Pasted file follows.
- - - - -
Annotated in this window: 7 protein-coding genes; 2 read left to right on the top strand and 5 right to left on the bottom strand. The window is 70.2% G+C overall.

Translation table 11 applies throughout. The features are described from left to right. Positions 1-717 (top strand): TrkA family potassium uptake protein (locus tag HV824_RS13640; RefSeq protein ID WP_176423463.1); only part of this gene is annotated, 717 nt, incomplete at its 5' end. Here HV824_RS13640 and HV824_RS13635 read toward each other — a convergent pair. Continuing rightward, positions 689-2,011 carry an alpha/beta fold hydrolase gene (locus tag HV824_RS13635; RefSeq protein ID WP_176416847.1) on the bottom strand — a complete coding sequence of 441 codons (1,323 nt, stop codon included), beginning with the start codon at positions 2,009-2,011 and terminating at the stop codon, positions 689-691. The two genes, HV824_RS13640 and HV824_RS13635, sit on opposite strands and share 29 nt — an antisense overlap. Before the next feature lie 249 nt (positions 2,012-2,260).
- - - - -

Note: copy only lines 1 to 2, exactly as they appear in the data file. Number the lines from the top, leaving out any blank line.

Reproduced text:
Annotated in this window: 7 protein-coding genes; 2 read left to right on the top strand and 5 right to left on the bottom strand. The window is 70.2% G+C overall.

Translation table 11 applies throughout. The features are described from left to right. Positions 1-717 (top strand): TrkA family potassium uptake protein (locus tag HV824_RS13640; RefSeq protein ID WP_176423463.1); only part of this gene is annotated, 717 nt, incomplete at its 5' end. Here HV824_RS13640 and HV824_RS13635 read toward each other — a convergent pair. Continuing rightward, positions 689-2,011 carry an alpha/beta fold hydrolase gene (locus tag HV824_RS13635; RefSeq protein ID WP_176416847.1) on the bottom strand — a complete coding sequence of 441 codons (1,323 nt, stop codon included), beginning with the start codon at positions 2,009-2,011 and terminating at the stop codon, positions 689-691. The two genes, HV824_RS13640 and HV824_RS13635, sit on opposite strands and share 29 nt — an antisense overlap. Before the next feature lie 249 nt (positions 2,012-2,260).